IndexedCollection<Car> indexedCollection = new ConcurrentIndexedCollection<Car>(


CompositePersistence configures a combination of persistence types for use within the same collection. The collection itself will be persisted in the first persistence provided (the primary persistence), and the additional persistences provided will be used by off-heap or disk indexes added to the collection subsequently.

Store the collection on-heap, and also configure DiskPersistence for use by DiskIndexes added to the collection subsequently:

IndexedCollection<Car> cars = new ConcurrentIndexedCollection<Car>(CompositePersistence.of(
    DiskPersistence.onPrimaryKeyInFile(Car.CAR_ID, new File("cars.dat"))

Index persistence

Indexes can similarly be stored on-heap, off-heap, or on disk. Each index requires a certain type of persistence. It is necessary to configure the collection in advance with an appropriate combination of persistences for use by whichever indexes are added.

It is possible to store the collection on-heap, but to store some indexes off-heap. Similarly it is possible to have a variety of index types on the same collection, each using a different type of persistence. On-heap persistence is by far the fastest, followed by off-heap persistence, and then by disk persistence.

If both the collection and all of its indexes are stored off-heap or on disk, then it is possible to have extremely large collections which don't use any heap memory or RAM at all.

CQEngine has been tested using off-heap persistence with collections of 10 million objects, and using disk persistence with collections of 100 million objects.


Add an on-heap index on "manufacturer":



Add an off-heap index on "manufacturer":



Add a disk index on "manufacturer":


Querying with persistence

When either the IndexedCollection, or one or more indexes are located off-heap or on disk, take care to close the ResultSet when finished reading.

ResultSet<Car> results = cars.retrieve(equal(Car.MANUFACTURER, "Ford"));
try {
    for (Car car : results) {
finally {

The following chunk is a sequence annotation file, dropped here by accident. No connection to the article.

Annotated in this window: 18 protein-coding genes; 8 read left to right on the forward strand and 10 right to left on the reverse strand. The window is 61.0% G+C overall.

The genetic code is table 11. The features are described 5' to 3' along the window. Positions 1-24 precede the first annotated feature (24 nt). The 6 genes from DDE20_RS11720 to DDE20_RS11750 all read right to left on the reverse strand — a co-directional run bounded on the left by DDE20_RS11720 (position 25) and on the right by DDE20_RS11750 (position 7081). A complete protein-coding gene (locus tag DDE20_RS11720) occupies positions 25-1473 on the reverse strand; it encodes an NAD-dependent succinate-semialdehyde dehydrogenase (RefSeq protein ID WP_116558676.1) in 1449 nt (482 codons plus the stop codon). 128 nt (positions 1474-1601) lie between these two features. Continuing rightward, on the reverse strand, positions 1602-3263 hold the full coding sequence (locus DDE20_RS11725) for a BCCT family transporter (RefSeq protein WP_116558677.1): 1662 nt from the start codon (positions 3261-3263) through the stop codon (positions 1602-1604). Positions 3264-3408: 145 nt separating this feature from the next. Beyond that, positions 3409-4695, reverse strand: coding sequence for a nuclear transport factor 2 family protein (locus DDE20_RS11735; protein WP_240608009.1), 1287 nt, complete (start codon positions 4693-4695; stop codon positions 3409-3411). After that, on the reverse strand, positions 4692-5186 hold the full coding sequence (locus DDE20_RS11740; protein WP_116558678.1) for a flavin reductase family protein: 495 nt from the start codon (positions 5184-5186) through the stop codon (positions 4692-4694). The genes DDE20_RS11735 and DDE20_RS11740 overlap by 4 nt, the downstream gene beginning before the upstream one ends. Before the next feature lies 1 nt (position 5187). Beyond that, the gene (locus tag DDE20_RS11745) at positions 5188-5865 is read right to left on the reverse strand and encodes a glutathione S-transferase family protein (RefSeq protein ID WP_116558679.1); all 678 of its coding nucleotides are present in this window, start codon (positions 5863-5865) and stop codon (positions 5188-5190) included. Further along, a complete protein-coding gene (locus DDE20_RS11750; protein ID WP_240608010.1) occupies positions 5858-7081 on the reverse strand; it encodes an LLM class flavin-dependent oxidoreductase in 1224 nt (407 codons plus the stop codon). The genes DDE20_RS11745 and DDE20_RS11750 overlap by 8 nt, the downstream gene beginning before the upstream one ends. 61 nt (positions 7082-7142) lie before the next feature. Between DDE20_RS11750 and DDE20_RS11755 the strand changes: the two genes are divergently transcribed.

results.close(); // ..close the ResultSet when finished reading!

...or alternatively, if you are using Java 8:

try (ResultSet<Car> results = cars.retrieve(equal(Car.MANUFACTURER, "Ford"))) {

Result Sets

CQEngine ResultSets provide the following methods:

  • iterator() - Allows the ResultSet to be iterated, returning the next object matching the query in each iteration as determined via lazy evaluation

    • Result sets support concurrent iteration while the collection is being modified; the set of objects returned simply may or may not reflect changes made during iteration (depending on whether changes are made to areas of the collection or indexes already iterated or not)
  • uniqueResult() - Useful if the query is expected to only match one object, this method returns the first object which would be returned by the iterator, and it throws an exception if zero or more than one object is found

  • size() - Returns the number of objects which would be returned by the ResultSet if it was iterated; CQEngine can often accelerate this calculation of size, based on the sizes of individual sets in indexes; see JavaDoc for details

  • contains() - Tests if a given object would be contained in results matching a query; this is also an accelerated operation; when suitable indexes are available, CQEngine can avoid iterating results to test for containment; see JavaDoc for details

  • getRetrievalCost() - This is a metric used internally by CQEngine to allow it to choose between multiple indexes which support the query. This could occasionally be used by applications to ascertain if suitable indexes are available for any particular query, this will be Integer.MAX_VALUE for queries for which no suitable indexes are available